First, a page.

The Gate to Jobs in Canada is Wide Open
In the years 207-265 China was engaged in the War of the Three Kingdoms. During that period the famous Chinese general, Chuko Liang, was in charge of leading the forces of the Shu Kingdom.
At one point during the war, Liang dispatched his forces and remained in a small town with a limited number of his soldiers. Having done so, he exposed himself to the threat of attack. While in the small town he learned from one of his men that 150,000 troops under the command of his enemy, Sima Yi, were fast approaching the small town. Having only a few dozen men with him, Liang was massively outnumbered by Yi.
However, rather than panic Liang commanded that his soldiers take down the flags and open the city gates wide. He told his men to hide. Liang then climbed up the city wall and took up position in a proximately visible area. While wearing a Taoist robe he then began to strum his flute.
The massive army led by Yi approached the city gate. Upon reaching the wide open gate to the city Yi spotted and immediately recognized Liang. The huge army behind Yi starred at the open gates and undoubtedly were eager to enter and take over the seemingly defenseless town. However, after assessing the situation closely Yi told his vast army to retreat.
Liang had a reputation in China as being an unpredictable tactician. Yi knew well of this reputation and concluded that Liang must have been up to something or otherwise he would not have exposed himself by putting himself and the town in which he occupied in harm’s way. In the end, however, Yi was tricked into retreating as a result of his fears and perceptions and not because of any actual insurmountable obstacle.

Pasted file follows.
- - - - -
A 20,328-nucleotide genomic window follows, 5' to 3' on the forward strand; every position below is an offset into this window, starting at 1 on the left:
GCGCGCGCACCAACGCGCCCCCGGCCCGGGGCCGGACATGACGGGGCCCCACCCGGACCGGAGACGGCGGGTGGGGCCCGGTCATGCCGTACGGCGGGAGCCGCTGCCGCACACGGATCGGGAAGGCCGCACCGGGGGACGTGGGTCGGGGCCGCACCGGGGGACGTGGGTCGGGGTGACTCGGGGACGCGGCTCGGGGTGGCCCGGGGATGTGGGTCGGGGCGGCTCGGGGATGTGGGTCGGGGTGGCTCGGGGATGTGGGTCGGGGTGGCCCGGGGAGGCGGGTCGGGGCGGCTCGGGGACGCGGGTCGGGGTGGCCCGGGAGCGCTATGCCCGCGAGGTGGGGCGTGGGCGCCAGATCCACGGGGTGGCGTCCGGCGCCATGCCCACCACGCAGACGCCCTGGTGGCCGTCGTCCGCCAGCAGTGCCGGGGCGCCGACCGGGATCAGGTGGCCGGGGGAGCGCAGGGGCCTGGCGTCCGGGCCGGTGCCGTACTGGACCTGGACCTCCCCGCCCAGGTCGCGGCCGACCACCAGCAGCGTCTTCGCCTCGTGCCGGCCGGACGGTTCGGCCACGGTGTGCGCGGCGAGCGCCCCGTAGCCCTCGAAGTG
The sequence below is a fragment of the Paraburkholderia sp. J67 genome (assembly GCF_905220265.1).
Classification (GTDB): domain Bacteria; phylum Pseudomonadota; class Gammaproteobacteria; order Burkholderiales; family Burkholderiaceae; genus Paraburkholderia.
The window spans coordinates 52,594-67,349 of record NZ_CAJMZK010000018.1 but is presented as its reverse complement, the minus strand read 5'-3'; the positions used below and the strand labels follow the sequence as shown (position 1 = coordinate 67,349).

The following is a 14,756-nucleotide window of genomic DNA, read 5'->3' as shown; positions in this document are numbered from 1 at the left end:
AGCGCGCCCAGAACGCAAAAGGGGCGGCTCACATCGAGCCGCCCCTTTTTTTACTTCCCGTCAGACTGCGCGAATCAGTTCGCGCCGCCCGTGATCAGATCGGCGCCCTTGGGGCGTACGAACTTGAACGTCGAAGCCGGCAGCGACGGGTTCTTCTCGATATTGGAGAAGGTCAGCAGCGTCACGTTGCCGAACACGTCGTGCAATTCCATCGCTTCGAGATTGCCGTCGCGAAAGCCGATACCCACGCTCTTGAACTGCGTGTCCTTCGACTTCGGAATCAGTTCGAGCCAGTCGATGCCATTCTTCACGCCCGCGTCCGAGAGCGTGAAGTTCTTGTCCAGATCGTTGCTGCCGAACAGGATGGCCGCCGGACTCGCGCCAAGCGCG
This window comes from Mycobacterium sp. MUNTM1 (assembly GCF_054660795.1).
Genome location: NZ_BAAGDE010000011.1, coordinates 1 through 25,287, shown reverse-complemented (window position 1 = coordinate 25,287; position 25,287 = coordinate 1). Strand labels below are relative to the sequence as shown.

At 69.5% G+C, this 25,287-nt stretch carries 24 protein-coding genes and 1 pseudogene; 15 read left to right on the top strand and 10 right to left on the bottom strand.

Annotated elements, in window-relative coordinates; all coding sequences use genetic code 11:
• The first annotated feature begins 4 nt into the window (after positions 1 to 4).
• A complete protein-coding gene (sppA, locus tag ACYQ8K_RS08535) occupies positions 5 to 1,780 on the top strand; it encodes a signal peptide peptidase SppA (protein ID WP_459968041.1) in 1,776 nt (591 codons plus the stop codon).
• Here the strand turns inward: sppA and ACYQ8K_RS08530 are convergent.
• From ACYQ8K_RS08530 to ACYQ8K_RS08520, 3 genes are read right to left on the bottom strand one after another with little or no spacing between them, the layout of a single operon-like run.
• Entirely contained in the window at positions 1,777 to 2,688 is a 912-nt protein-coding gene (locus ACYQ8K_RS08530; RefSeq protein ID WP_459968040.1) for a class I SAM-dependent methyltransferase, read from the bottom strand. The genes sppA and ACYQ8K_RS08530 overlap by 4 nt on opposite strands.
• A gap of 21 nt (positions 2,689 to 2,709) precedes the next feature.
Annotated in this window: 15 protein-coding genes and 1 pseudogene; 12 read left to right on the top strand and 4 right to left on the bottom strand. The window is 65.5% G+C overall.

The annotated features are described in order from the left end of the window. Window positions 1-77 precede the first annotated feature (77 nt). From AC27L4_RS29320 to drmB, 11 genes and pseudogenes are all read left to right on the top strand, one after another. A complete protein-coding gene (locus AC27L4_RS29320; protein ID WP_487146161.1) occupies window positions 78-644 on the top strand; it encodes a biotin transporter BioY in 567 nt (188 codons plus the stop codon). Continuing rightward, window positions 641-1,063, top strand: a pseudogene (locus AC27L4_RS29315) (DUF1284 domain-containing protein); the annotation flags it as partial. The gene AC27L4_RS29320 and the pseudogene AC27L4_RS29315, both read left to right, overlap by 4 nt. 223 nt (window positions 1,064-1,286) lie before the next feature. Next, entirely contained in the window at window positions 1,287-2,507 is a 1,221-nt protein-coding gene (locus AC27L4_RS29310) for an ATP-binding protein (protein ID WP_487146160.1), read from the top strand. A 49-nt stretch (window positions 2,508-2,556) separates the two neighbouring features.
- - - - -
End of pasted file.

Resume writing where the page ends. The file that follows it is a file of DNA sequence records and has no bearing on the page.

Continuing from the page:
Some of the overseas skilled professionals who we have dealt with often have perceptions about Canadian employers very much analogous to those of Yi. The perception is that these employers are difficult to reach and penetrate. The reality is that, like the gates to the small town, many of the employers are wide open to the idea of hiring workers from outside Canada.
However, in order to get onto the radar screen of these employers it is essential not to commit the same error that Yi committed. Instead of more closely assessing the situation, Yi retreated. Had Yi taken a more strategic approach and, for example, told a few of his men to scope out the situation before entering in full force, then perhaps Yi would not have fallen for Liang’s ploy. Similarly, overseas workers should do as much scoping out as possible of the Canadian employers that they are interested in applying to. In the end if you can be of benefit to an employer and help it build its business in one way or another then that employer will not care about whether you are from within or outside Canada.